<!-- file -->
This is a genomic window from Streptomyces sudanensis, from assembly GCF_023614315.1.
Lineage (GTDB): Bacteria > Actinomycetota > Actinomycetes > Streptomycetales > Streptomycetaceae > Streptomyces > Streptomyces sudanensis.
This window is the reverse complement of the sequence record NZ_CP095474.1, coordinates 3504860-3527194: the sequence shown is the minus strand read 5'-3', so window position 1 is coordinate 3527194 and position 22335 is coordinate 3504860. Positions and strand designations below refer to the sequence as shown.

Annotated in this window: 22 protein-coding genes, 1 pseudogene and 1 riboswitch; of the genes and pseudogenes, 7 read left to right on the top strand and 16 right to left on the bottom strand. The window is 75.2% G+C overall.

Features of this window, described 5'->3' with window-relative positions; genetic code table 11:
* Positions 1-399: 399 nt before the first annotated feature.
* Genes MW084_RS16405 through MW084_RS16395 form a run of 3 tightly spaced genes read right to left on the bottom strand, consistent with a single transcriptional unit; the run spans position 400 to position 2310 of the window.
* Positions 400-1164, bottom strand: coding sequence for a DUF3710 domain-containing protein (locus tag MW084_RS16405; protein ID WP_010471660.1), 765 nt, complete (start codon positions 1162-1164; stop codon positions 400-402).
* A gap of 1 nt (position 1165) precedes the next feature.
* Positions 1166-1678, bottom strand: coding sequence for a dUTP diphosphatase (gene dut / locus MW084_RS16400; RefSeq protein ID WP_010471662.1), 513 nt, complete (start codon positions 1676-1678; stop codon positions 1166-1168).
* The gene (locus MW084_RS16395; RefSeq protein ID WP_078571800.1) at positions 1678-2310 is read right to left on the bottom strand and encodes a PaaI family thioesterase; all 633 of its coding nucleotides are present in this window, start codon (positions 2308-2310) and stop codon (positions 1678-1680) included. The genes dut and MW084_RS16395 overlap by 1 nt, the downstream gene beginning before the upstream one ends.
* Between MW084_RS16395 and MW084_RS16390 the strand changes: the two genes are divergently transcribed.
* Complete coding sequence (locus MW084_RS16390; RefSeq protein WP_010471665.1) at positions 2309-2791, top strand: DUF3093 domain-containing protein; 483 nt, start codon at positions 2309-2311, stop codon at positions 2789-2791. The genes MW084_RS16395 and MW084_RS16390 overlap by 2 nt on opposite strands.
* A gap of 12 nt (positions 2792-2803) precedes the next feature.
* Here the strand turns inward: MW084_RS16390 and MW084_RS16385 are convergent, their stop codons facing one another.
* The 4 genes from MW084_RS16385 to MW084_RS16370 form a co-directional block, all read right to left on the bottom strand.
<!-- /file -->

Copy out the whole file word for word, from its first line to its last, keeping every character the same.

This is a genomic window from Streptomyces sudanensis, from assembly GCF_023614315.1.
Lineage (GTDB): Bacteria > Actinomycetota > Actinomycetes > Streptomycetales > Streptomycetaceae > Streptomyces > Streptomyces sudanensis.
This window is the reverse complement of the sequence record NZ_CP095474.1, coordinates 3504860-3527194: the sequence shown is the minus strand read 5'-3', so window position 1 is coordinate 3527194 and position 22335 is coordinate 3504860. Positions and strand designations below refer to the sequence as shown.

Annotated in this window: 22 protein-coding genes, 1 pseudogene and 1 riboswitch; of the genes and pseudogenes, 7 read left to right on the top strand and 16 right to left on the bottom strand. The window is 75.2% G+C overall.

Features of this window, described 5'->3' with window-relative positions; genetic code table 11:
* Positions 1-399: 399 nt before the first annotated feature.
* Genes MW084_RS16405 through MW084_RS16395 form a run of 3 tightly spaced genes read right to left on the bottom strand, consistent with a single transcriptional unit; the run spans position 400 to position 2310 of the window.
* Positions 400-1164, bottom strand: coding sequence for a DUF3710 domain-containing protein (locus tag MW084_RS16405; protein ID WP_010471660.1), 765 nt, complete (start codon positions 1162-1164; stop codon positions 400-402).
* A gap of 1 nt (position 1165) precedes the next feature.
* Positions 1166-1678, bottom strand: coding sequence for a dUTP diphosphatase (gene dut / locus MW084_RS16400; RefSeq protein ID WP_010471662.1), 513 nt, complete (start codon positions 1676-1678; stop codon positions 1166-1168).
* The gene (locus MW084_RS16395; RefSeq protein ID WP_078571800.1) at positions 1678-2310 is read right to left on the bottom strand and encodes a PaaI family thioesterase; all 633 of its coding nucleotides are present in this window, start codon (positions 2308-2310) and stop codon (positions 1678-1680) included. The genes dut and MW084_RS16395 overlap by 1 nt, the downstream gene beginning before the upstream one ends.
* Between MW084_RS16395 and MW084_RS16390 the strand changes: the two genes are divergently transcribed.
* Complete coding sequence (locus MW084_RS16390; RefSeq protein WP_010471665.1) at positions 2309-2791, top strand: DUF3093 domain-containing protein; 483 nt, start codon at positions 2309-2311, stop codon at positions 2789-2791. The genes MW084_RS16395 and MW084_RS16390 overlap by 2 nt on opposite strands.
* A gap of 12 nt (positions 2792-2803) precedes the next feature.
* Here the strand turns inward: MW084_RS16390 and MW084_RS16385 are convergent, their stop codons facing one another.
* The 4 genes from MW084_RS16385 to MW084_RS16370 form a co-directional block, all read right to left on the bottom strand.